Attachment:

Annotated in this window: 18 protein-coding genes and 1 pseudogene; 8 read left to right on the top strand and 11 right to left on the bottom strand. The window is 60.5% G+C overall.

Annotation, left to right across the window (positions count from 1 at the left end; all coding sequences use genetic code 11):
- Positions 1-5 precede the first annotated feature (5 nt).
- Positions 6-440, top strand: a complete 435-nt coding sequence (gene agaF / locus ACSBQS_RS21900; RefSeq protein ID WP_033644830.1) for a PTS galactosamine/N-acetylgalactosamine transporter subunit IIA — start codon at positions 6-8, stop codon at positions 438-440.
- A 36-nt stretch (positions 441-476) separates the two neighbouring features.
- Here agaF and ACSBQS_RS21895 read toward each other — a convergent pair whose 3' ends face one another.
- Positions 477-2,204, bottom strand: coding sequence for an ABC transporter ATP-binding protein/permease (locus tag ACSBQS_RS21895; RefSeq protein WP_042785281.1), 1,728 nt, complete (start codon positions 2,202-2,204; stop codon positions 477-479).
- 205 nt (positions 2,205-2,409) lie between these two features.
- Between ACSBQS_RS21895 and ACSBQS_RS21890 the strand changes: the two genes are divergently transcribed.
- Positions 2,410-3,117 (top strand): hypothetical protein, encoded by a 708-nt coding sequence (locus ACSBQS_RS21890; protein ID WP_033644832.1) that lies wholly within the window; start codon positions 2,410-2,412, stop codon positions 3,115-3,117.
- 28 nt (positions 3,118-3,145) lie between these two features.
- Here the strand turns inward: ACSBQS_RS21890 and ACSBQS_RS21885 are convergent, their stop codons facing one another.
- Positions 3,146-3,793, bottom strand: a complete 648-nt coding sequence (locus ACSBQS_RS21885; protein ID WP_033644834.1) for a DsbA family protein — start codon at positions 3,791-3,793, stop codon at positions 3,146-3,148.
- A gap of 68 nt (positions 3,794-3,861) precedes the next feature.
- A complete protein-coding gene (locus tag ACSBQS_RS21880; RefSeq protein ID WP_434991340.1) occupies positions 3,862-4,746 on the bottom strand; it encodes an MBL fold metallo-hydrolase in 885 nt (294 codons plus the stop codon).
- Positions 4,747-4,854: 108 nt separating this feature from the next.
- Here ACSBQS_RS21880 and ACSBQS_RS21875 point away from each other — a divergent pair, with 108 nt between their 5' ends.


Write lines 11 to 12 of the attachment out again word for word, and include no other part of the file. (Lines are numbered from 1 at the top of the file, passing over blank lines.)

- 28 nt (positions 3,118-3,145) lie between these two features.
- Here the strand turns inward: ACSBQS_RS21890 and ACSBQS_RS21885 are convergent, their stop codons facing one another.